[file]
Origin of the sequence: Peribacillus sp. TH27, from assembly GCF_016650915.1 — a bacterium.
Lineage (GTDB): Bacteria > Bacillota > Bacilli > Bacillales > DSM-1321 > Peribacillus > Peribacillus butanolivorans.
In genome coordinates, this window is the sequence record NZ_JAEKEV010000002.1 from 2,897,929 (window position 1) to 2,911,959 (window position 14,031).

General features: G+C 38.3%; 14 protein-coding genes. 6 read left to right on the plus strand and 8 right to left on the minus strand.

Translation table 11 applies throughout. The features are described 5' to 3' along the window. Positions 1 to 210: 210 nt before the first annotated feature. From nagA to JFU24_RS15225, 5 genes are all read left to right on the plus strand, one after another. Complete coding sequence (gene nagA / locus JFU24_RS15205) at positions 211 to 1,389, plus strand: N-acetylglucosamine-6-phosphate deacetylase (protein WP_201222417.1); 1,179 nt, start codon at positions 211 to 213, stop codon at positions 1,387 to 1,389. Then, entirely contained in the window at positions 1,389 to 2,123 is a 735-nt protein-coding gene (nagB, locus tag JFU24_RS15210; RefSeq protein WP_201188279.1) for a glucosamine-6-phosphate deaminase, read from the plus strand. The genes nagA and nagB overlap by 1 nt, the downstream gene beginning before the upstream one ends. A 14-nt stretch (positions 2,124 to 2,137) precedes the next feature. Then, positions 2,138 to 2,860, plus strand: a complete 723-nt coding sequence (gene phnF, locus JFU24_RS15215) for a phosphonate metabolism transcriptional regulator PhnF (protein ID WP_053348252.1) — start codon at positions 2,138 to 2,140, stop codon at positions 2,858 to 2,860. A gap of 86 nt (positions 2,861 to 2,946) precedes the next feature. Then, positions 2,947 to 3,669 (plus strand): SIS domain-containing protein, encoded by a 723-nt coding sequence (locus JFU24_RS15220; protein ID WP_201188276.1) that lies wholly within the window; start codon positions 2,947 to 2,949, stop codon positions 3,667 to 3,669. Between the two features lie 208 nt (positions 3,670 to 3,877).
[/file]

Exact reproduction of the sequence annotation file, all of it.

Origin of the sequence: Peribacillus sp. TH27, from assembly GCF_016650915.1 — a bacterium.
Lineage (GTDB): Bacteria > Bacillota > Bacilli > Bacillales > DSM-1321 > Peribacillus > Peribacillus butanolivorans.
In genome coordinates, this window is the sequence record NZ_JAEKEV010000002.1 from 2,897,929 (window position 1) to 2,911,959 (window position 14,031).

General features: G+C 38.3%; 14 protein-coding genes. 6 read left to right on the plus strand and 8 right to left on the minus strand.

Translation table 11 applies throughout. The features are described 5' to 3' along the window. Positions 1 to 210: 210 nt before the first annotated feature. From nagA to JFU24_RS15225, 5 genes are all read left to right on the plus strand, one after another. Complete coding sequence (gene nagA / locus JFU24_RS15205) at positions 211 to 1,389, plus strand: N-acetylglucosamine-6-phosphate deacetylase (protein WP_201222417.1); 1,179 nt, start codon at positions 211 to 213, stop codon at positions 1,387 to 1,389. Then, entirely contained in the window at positions 1,389 to 2,123 is a 735-nt protein-coding gene (nagB, locus tag JFU24_RS15210; RefSeq protein WP_201188279.1) for a glucosamine-6-phosphate deaminase, read from the plus strand. The genes nagA and nagB overlap by 1 nt, the downstream gene beginning before the upstream one ends. A 14-nt stretch (positions 2,124 to 2,137) precedes the next feature. Then, positions 2,138 to 2,860, plus strand: a complete 723-nt coding sequence (gene phnF, locus JFU24_RS15215) for a phosphonate metabolism transcriptional regulator PhnF (protein ID WP_053348252.1) — start codon at positions 2,138 to 2,140, stop codon at positions 2,858 to 2,860. A gap of 86 nt (positions 2,861 to 2,946) precedes the next feature. Then, positions 2,947 to 3,669 (plus strand): SIS domain-containing protein, encoded by a 723-nt coding sequence (locus JFU24_RS15220; protein ID WP_201188276.1) that lies wholly within the window; start codon positions 2,947 to 2,949, stop codon positions 3,667 to 3,669. Between the two features lie 208 nt (positions 3,670 to 3,877).